Purple Martin

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Purple Martin on Gourd - ©Lyn Topinka_520x289

If you visit the Steigerwald Lake National Wildlife Refuge (NWR) anytime between May and September you are sure to notice the curious white gordes hanging from tall poles at the entrance and along the river. These are nesting sites for purple martins as they migrate here from places in South America like Brazil, Argentina and Peru.


At Steigerwald Lake NWR volunteers maintain forty artificial nesting gourds and eight wooden nest boxes. Eight of these were added to the entrance in 2014 so that people visiting to Refuge could immediately observe Purple Martins when they first arrived on site. These artificial nesting sites have been very successful with 90% of the gourds and 95% of the boxes at Steigerwald being occupied in 2014.

Use of gourdes to supplement nesting cavities was first used by Native Americans in the southeast. This practice is now a response to habitat destruction, the widespread removal of snags as a land management practice, and the introduction of non-native birds such as European starlings that take up natural nesting areas before purple martins arrive.

Purple martins of the eastern United States use these gourdes almost exclusively, while birds in the west still use natural nesting sites like woodpecker holes and other naturally occurring cavities in snags. You can see purple martins using natural nesting sites along Gibbons creek. Look high in the snags as you approach the creek and see if you notice parents going in and out of holes to feed their young.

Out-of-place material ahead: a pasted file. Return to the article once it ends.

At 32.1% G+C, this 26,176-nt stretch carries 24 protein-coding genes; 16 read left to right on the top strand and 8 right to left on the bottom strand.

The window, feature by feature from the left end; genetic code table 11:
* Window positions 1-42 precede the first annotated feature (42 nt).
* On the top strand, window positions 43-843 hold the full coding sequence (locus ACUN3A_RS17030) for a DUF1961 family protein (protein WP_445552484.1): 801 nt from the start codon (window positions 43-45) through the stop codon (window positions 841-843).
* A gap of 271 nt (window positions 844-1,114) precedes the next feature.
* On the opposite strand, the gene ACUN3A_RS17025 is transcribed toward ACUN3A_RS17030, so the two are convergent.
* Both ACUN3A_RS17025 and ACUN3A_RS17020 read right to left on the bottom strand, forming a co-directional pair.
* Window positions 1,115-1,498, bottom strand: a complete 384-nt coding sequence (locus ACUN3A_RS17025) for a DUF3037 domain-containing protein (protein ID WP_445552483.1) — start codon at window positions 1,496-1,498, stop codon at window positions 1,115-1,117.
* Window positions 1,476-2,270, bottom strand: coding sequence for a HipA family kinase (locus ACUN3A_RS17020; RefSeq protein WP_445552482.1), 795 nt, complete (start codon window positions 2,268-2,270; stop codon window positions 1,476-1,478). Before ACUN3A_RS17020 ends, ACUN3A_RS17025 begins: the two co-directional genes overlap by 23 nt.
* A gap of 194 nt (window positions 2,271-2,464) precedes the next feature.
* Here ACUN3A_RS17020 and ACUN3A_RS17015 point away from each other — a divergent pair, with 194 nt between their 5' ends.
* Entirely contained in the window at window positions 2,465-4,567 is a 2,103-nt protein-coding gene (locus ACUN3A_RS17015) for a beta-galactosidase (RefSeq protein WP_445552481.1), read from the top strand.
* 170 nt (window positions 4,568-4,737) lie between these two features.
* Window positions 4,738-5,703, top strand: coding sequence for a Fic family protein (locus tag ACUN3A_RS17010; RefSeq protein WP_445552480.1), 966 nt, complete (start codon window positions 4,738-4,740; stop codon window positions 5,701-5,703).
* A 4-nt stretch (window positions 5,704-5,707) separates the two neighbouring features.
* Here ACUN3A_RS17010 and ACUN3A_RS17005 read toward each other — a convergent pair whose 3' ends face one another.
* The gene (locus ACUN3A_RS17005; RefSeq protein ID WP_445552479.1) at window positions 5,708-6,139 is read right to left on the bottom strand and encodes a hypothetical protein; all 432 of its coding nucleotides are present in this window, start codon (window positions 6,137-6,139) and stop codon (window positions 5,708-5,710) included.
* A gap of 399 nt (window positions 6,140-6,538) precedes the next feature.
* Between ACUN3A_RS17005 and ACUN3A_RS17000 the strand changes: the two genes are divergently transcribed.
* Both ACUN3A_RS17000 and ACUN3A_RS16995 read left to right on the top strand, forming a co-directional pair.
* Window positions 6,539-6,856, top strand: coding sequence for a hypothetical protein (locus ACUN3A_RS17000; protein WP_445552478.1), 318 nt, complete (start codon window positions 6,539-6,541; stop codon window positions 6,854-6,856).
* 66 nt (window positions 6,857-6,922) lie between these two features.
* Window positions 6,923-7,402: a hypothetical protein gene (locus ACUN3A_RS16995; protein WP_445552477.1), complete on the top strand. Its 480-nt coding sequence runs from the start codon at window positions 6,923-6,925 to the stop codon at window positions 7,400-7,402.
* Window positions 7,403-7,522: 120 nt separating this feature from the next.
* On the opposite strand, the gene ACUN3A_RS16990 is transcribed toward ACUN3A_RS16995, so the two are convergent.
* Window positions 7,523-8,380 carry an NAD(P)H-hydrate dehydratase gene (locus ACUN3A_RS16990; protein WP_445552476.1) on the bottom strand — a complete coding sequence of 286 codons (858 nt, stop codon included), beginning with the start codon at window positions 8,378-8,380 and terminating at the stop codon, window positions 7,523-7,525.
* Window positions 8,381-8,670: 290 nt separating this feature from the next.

Under the supervision and guidance of the Wildlife Service 78 chicks were banded this year at Steigerwald Lake NWR. Banded birds are observed in the spring and summer and the band identification numbers are recorded and reported to the Bird Band Laboratory. Birders are encouraged to report band numbers to either Refuge staff or the Bird Band Laboratory.

In 2014 volunteers observed five banded purple martins, all which were banded in 2013 at the same location. These banded birds all returned to the originally birth place, which is a common trend. Some birds will migrate to other locations and can be identified by the band numbers. In 2013 a Purple Martin band was observed at Steigerwald Lake NWR and was later determined to be a 9 year old bird originally from Sauvie Island near Portland, OR

Facts About Purple Martin

The largest North American swallow


Feeds exclusively on large insects such as dragonflies


Eats and drinks while still flying